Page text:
Public Comment

Comment on Hazardous Fire Risk Reduction Draft Environmental Impact Statement for the Berkeley/Oakland Hills

By Antonio Rossmann
Friday June 14, 2013 - 02:21:00 PM

I am submitting this comment [to FEMA] as a frequent user of the Claremont Canyon and Strawberry Canyon trails and resident at 6442 Hillegass Avenue, Oakland; and apparently a mildly dissenting member of the Claremont Canyon Conservancy. While my professional practice over 40 years has concentrated on preparation of or response to comprehensive comments on environmental documents, this comment will not focus on linear detail but attempt summarily to reach the heart of the matter.  

The EIS posits a choice between only two alternatives: do nothing, or remove all the eucalyptus and Monterey pine. And so the community appears to have divided: those advocating wholesale acceptance of the FEMA proposed project, and those advocating no action. This circumstance, which flows from legal error so gross as to invite FEMA to withdraw the DEIS and proceed properly lest one of the interested advocates prosecute a worthy legal challenge, represents a regrettable disservice to the community. As I frequently advise my clients and my students, in the face of extremes your challenge is to find the third way. FEMA must develop and implement the third way of selective tree removal. 

This writer accepts the reality that eucalyptus and other exotics pose a fire threat in the Claremont and Strawberry Canyon areas. This hazard must be moderated to the greatest degree balanced with other considerations. At the same time, this writer believes that stands of eucalyptus and Monterey pines within the two canyons form an important element of the historic and evolving landscape. One need only consult paintings from the California plein air school to comprehend that these trees have for a century formed a recognizable part of our region's environment and ecology. Just as the law recognizes that few absolutely natural watercourses remain in the state, such that we treat the changed water resource as "natural" for regulatory purposes, so should these trees be understood as earning recognition as part of the landscape that we view and in which we recreate.  

Totalitarian elimination of this heritage landscape should be no more pursued than would we pursue elimination of other exotics, for example the striped bass from the Delta, or the post-McClaren vegetation in Golden Gate Park. And yet, action must be taken to improve both the fire security and visual access in these two canyons. Not all environmental conflicts lend themselves to beneficial resolution of competing values, but this one does. On rewrite the authors of the EIS will have the opportunity to honor the philosophy of Immanuel Kant and Isaiah Berlin, that all values are relative.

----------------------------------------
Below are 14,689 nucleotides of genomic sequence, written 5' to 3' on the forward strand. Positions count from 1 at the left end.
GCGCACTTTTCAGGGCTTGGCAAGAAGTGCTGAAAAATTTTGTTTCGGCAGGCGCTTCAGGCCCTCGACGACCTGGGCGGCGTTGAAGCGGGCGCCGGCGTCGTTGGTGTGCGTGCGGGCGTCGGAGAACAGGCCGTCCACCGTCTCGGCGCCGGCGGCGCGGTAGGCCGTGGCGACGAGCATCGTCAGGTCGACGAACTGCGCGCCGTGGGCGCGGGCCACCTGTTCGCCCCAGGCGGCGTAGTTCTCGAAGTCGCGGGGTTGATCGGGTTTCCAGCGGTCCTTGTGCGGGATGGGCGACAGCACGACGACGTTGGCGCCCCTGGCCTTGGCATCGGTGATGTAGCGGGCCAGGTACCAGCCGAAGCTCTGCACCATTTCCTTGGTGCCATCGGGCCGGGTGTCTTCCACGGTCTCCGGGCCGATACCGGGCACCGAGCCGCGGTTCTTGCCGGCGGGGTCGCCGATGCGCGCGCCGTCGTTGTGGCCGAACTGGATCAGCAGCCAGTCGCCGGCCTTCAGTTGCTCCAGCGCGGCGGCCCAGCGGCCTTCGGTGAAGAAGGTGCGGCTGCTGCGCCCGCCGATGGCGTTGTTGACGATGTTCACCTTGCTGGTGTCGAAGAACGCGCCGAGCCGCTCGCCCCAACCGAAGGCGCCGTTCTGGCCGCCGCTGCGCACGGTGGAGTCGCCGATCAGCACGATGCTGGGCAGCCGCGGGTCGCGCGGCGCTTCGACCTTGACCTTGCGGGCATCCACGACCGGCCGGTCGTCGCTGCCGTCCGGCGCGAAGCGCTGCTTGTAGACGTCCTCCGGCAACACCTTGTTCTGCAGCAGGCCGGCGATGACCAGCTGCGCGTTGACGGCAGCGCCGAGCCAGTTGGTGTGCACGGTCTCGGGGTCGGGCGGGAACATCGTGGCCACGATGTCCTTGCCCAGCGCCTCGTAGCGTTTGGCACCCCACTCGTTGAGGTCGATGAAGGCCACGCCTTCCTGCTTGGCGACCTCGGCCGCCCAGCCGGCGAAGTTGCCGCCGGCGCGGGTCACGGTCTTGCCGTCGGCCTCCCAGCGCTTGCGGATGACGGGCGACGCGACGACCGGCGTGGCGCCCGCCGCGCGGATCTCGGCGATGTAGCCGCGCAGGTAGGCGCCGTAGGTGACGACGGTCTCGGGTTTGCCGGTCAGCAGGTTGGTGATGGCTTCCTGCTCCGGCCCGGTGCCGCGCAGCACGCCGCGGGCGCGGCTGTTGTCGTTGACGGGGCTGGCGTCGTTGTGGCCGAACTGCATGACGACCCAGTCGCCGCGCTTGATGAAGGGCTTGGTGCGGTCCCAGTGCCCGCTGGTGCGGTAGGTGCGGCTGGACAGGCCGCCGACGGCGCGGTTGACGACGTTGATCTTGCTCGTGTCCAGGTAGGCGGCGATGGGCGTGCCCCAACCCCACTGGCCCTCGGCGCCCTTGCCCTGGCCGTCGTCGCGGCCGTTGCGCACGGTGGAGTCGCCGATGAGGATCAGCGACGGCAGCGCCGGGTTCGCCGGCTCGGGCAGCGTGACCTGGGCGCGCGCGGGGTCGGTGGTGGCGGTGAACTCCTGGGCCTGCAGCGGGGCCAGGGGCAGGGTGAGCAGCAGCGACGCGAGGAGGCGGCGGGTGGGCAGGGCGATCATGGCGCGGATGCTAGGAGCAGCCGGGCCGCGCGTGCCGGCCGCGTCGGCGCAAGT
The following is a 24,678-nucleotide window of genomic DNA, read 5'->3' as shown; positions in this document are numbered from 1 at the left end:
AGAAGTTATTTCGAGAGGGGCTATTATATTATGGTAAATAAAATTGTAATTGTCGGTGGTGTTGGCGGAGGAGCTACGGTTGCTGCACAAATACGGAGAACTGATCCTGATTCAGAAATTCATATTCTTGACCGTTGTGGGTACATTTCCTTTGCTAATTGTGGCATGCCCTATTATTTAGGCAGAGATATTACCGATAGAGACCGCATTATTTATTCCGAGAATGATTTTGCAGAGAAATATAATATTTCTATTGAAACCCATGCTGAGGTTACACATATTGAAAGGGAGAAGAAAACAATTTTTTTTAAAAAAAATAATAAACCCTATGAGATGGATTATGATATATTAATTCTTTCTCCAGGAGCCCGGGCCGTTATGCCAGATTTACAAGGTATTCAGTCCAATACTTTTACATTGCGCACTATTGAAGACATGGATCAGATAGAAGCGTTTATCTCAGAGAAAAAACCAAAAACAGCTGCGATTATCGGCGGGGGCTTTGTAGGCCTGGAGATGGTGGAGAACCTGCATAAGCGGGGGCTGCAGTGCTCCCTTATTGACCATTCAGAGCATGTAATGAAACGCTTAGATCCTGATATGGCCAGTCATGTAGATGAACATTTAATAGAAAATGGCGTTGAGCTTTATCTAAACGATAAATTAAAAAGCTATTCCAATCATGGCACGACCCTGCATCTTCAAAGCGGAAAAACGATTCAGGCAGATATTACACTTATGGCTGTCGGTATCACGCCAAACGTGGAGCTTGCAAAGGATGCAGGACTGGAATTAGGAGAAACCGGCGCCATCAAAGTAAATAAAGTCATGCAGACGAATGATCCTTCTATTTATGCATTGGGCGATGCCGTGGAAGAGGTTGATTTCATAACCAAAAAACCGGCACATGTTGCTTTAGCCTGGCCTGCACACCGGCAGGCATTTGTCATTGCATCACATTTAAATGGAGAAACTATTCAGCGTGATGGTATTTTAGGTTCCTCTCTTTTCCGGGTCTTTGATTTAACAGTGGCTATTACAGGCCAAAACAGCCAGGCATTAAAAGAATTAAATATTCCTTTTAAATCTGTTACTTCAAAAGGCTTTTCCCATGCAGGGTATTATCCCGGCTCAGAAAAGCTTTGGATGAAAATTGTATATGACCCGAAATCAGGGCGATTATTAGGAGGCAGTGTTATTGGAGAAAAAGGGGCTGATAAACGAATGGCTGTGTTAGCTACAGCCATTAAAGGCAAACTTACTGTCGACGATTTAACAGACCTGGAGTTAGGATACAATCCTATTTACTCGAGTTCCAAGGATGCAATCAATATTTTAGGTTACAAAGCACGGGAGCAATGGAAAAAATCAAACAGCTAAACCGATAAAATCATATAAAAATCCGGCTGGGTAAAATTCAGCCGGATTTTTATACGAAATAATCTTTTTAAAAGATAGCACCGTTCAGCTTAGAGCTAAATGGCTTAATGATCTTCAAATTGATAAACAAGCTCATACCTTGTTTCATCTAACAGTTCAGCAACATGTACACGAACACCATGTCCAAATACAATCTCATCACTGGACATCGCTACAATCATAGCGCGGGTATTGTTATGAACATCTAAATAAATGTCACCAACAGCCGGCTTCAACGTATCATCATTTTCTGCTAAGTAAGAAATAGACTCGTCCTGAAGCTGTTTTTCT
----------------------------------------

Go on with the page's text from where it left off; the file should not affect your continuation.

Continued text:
A thinning of the exotics to preserve the most prominent trees, while removing concentrations that pose environmental risk and actually detract from the views of both hikers and observers, should be developed as a third alternative. For example, the prominent row of Monterey pines atop the north ridge of Claremont Canyon provide a visual landmark to users of the canyon and to those from afar; these should be maintained. Similarly, the landmark eucalyptus inside the elbow of the second switchback on the Claremont Canyon trail -- that is, the switchback that overlooks the Golden Bear soccer field -- would be unthinkable to destroy. Selective thinning will leave these untouched, while promoting the health of the remaining forest and improving visual access from points along the trails. Shade and habitat will be preserved. This worthy example is the one followed by UC Berkeley a few years ago in Strawberry Canyon, and which now forms the preferred method of fuel reduction within the Tahoe National Forest. 

The EIS is fatally flawed by deliberately avoiding the development of this alternative, instead including a partial clearance as a variant and part of the proposed project. This fallacy enables the decision-makers to avoid independent consideration of a partial-clearance alternative on its own, and more regrettably, from conducting the legally-required comparison of that alternative to both project and no action. The present EIS enables the decision-maker to avoid the legal necessity of identifying the alternative, other than no action, that is environmentally favorable; that strikes at the heart of NEPA. 

Finally, the EIS fails to stand as a joint EIS/EIR, and thus cannot serve the state-law actors (UC Berkeley and EBRPD) whose approvals to carry out the project also require environmental documentation. This error is also more than academic, in that not only must those local agencies make use of an EIR, but they must formulate and adopt enforceable mitigation measures more potent than those required by NEPA; and prior to that, consider alternatives that are capable of attaining most, if not all, of the project objectives, which a thoughtfully-designed thinning project can accomplish.